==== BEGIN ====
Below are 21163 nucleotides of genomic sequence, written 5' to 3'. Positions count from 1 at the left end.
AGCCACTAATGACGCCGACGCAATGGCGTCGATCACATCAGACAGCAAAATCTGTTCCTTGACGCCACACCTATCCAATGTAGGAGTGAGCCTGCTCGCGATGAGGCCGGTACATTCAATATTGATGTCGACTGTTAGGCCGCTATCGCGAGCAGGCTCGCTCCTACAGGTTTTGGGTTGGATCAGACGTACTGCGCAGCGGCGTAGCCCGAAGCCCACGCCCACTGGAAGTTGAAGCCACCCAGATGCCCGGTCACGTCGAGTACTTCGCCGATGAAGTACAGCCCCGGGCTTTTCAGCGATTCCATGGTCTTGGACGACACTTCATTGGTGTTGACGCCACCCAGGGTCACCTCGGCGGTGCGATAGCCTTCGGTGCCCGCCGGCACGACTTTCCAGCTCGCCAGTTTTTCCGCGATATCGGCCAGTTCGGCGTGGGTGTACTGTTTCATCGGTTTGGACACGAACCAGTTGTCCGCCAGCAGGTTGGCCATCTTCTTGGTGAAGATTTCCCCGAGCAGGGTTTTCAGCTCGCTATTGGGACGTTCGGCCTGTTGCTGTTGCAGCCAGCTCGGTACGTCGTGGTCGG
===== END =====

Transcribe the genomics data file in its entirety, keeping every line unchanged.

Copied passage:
Below are 21163 nucleotides of genomic sequence, written 5' to 3'. Positions count from 1 at the left end.
AGCCACTAATGACGCCGACGCAATGGCGTCGATCACATCAGACAGCAAAATCTGTTCCTTGACGCCACACCTATCCAATGTAGGAGTGAGCCTGCTCGCGATGAGGCCGGTACATTCAATATTGATGTCGACTGTTAGGCCGCTATCGCGAGCAGGCTCGCTCCTACAGGTTTTGGGTTGGATCAGACGTACTGCGCAGCGGCGTAGCCCGAAGCCCACGCCCACTGGAAGTTGAAGCCACCCAGATGCCCGGTCACGTCGAGTACTTCGCCGATGAAGTACAGCCCCGGGCTTTTCAGCGATTCCATGGTCTTGGACGACACTTCATTGGTGTTGACGCCACCCAGGGTCACCTCGGCGGTGCGATAGCCTTCGGTGCCCGCCGGCACGACTTTCCAGCTCGCCAGTTTTTCCGCGATATCGGCCAGTTCGGCGTGGGTGTACTGTTTCATCGGTTTGGACACGAACCAGTTGTCCGCCAGCAGGTTGGCCATCTTCTTGGTGAAGATTTCCCCGAGCAGGGTTTTCAGCTCGCTATTGGGACGTTCGGCCTGTTGCTGTTGCAGCCAGCTCGGTACGTCGTGGTCGG